Kia Seeking Pride and Passion

Len Hunt, Kia Motors America's new chief operating officer, is delighted because he has just received his first e-mail from an enthusiastic Kia customer writing about his vehicle. I'll respond, and it will be the start a growing number of exchanges between me and Kia owners, says Hunt. That sort of thing happened when he headed Volkswagen of America before joining Kia in October. He would visit VW's

Len Hunt, Kia Motors America's new chief operating officer, is delighted because he has just received his first e-mail from an enthusiastic Kia customer writing about his vehicle.

“I'll respond, and it will be the start a growing number of exchanges between me and Kia owners,” says Hunt.

That sort of thing happened when he headed Volkswagen of America before joining Kia in October. He would visit VW's interactive website and regularly communicate with customers by e-mail and phone.

One of the most heartfelt e-mails he received at VW was from a mother of a young man who died in an auto accident. She told Hunt how much her son loved his Jetta. At the accident scene, his friends had erected a roadside memorial that included a replicated VW logo.

Sad as it is, that is passion for the product. So, too, is when Harley-Davidson owners tattoo the motorcycle maker's logo on their arms even though “we're a few years from that,” Hunt says of Kia.

Yet, he is trying to move Kia in that direction as it expands its U.S. lineup and introduces new and redone vehicles touted as vastly superior to their predecessors.

The second-generation Sedona minivan is the latest such vehicle that Hunt says “leap-frogs” past its descendent, as did the all-new Sportage SUV and Rio subcompact last year.

Kia sales have increased every year since the South Korean auto maker first entered the U.S. market, from 12,163 units in 1994 to 275,851 last year.

But besides building vehicles, Hunt says Kia must build its brand. It has work to do there because many consumers still see Kias as cheap, entry-level vehicles despite an expanded 9-vehicle lineup with some models selling for more than $30,000.

A successful brand climbs from consumer confidence to buyer pride to owner passion. “Pride and passion lead to loyalty,” says Hunt. “You must constantly evaluate where people are on the ladder.”

He says he was surprised upon joining Kia to learn that more than half of its 650 dealers are exclusive to the brand. “I had no idea,” he says.

One of those retailers, George Glassman of Glassman Kia in Southfield, MI, says typical Kia buyers have changed over the years.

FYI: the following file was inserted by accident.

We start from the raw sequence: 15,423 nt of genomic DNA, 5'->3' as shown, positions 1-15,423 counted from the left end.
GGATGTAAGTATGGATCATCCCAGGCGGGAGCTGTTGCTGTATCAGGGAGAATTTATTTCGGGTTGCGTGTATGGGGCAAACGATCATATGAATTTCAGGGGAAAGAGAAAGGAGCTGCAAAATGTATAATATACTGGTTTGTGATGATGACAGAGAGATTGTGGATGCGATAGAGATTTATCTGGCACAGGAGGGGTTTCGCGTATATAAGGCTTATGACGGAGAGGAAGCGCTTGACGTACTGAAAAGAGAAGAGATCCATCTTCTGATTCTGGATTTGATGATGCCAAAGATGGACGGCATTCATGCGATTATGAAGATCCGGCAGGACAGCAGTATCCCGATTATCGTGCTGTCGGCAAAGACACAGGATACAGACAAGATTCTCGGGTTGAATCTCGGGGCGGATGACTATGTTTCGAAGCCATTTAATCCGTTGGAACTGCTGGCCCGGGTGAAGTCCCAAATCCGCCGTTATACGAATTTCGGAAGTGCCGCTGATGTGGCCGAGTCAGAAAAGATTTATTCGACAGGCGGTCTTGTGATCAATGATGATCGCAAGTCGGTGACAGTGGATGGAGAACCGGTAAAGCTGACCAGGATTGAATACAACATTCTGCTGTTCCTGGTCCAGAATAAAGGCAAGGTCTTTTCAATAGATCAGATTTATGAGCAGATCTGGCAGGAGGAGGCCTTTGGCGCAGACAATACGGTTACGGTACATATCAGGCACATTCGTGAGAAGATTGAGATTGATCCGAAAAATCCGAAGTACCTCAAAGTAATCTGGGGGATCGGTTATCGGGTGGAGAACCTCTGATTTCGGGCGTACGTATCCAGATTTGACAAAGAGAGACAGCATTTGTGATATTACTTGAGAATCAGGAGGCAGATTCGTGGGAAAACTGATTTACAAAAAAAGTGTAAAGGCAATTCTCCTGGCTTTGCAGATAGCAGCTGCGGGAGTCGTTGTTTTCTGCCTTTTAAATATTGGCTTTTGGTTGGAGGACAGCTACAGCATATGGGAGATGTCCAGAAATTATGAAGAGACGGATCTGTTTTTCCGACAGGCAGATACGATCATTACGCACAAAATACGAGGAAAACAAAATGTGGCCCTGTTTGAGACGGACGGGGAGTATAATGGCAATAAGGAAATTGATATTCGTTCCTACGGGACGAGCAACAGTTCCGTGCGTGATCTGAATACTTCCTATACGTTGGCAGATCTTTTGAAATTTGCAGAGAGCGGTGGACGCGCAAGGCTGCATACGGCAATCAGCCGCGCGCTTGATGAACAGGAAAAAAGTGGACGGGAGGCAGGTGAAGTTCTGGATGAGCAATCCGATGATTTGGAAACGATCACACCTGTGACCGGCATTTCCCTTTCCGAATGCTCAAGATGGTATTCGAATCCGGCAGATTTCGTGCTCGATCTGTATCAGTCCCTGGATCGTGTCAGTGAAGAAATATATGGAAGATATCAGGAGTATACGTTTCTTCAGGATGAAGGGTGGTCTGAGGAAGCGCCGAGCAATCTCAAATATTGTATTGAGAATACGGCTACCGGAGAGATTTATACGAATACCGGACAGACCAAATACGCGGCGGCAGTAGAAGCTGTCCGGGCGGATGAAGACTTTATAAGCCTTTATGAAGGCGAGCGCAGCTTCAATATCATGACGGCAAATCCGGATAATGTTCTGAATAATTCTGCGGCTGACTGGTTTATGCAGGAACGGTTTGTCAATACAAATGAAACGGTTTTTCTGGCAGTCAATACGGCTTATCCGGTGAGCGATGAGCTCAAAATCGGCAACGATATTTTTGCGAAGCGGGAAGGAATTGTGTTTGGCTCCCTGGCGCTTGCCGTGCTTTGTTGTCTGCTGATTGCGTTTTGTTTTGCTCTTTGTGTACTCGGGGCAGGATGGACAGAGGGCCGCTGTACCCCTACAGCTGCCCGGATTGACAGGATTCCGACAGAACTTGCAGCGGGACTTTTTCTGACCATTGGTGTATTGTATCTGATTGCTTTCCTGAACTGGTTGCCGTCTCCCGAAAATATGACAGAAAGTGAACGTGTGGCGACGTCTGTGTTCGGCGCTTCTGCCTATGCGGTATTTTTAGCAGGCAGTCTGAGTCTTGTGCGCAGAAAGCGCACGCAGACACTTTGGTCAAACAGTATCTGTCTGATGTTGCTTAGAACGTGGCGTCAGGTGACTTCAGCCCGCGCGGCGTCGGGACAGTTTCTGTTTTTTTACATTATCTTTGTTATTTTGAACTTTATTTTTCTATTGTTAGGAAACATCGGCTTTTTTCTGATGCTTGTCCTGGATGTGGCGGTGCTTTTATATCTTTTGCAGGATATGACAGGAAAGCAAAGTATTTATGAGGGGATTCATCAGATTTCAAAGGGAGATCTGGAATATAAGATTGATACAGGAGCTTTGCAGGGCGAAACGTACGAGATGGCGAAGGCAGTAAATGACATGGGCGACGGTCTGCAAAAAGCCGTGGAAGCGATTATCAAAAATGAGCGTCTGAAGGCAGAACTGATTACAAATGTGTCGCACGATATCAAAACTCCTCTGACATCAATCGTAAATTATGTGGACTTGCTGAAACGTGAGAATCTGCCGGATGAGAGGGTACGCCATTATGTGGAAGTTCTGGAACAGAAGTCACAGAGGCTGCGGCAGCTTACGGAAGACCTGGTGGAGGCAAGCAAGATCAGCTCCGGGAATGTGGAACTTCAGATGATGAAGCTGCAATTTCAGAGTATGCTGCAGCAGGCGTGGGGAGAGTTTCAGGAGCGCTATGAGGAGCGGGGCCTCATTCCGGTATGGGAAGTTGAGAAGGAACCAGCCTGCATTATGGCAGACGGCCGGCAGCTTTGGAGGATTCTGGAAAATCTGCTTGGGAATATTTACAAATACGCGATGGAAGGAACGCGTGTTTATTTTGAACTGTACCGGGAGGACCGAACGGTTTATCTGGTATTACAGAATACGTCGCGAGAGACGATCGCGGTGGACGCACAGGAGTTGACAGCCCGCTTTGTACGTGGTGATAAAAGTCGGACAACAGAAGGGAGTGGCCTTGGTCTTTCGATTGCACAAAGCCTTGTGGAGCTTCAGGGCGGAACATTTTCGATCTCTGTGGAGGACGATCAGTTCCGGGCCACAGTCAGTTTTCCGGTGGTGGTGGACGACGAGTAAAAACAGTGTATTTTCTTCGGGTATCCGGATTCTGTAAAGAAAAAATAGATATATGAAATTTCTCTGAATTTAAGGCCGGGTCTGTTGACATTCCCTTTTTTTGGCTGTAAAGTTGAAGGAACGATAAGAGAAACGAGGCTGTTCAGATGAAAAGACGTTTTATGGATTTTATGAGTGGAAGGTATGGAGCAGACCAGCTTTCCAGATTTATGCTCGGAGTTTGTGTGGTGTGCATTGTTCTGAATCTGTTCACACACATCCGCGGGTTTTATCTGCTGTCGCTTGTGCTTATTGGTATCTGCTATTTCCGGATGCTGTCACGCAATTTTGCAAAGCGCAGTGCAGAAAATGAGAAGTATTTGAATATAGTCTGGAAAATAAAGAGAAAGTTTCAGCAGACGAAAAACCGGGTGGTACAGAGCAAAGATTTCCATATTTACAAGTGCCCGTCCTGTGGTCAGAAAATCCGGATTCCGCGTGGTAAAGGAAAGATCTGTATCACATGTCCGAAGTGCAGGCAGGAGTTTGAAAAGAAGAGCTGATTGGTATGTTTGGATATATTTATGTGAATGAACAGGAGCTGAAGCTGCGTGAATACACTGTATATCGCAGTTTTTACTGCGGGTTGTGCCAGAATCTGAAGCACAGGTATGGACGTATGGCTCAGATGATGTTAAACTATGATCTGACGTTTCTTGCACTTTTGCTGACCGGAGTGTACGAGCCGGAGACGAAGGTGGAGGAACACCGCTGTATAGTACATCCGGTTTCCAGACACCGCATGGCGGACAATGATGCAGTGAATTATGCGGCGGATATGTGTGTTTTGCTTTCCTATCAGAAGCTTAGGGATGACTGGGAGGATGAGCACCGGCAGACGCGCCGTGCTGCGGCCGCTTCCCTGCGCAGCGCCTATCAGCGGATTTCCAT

“Kia used to be an inexpensive new-car alternative to someone shopping for a used car,” says Glassman. “But I'm amazed at the clientele we are getting now. They are people from all walks of life including engineers, lawyers, doctors and business people.”

Cultivating buyer passions on the level of Porsche and Lexus ownership “takes a lot of time, but it is worth aspiring to,” says Glassman. “I'll tell you though, we have taken in some Lexuses as trades, which both surprises and delights me.”

To keep the momentum going, Kia will sharpen its individual model positioning and launch new vehicles, such as the '06 Sedona, on a larger scale, says Ian Beavis, Kia vice president-marketing.

“We are working with our dealer council and associations so that the advertising is alike and seamless, with the dealers' ads driving people into showrooms and our ads driving the brand,” says Beavis.

The Sedona launch will include 23 ride-and-drive events for consumers in 19 cities, with a special emphasis on strong Hispanic markets, says Beavis.

The pitch for the all-new vehicle is “a world-class minivan for world-class parents.”

That reflects minivans' family appeal. But Beavis says “active empty nesters” make up a secondary market Kia plans to pursue.

Those are 50-something people attracted to minivan functionality for “everything from transporting grandchildren to hauling large antique purchases,” he says.

The Sedona strategy is to offer comparable or more features than competitors, but at lower prices. An LX version starts at $22,995, a more upscale EX at $25,595, both with a $670 destination charge. A loaded EX can push past $30,500.

Selling minivans has its challenges. The overall segment is flat and not expected to grow. Stereotypical buyers are soccer moms and squares, a perception that turns off many image-conscious consumers.

But Beavis says minivans account for one million units in annual sales (6.5% of U.S. light-vehicle deliveries), a good reason for Kia to be a player in that segment.

“A lot of people like minivans,” he says. “And for those who don't, we have a lot of other products.”

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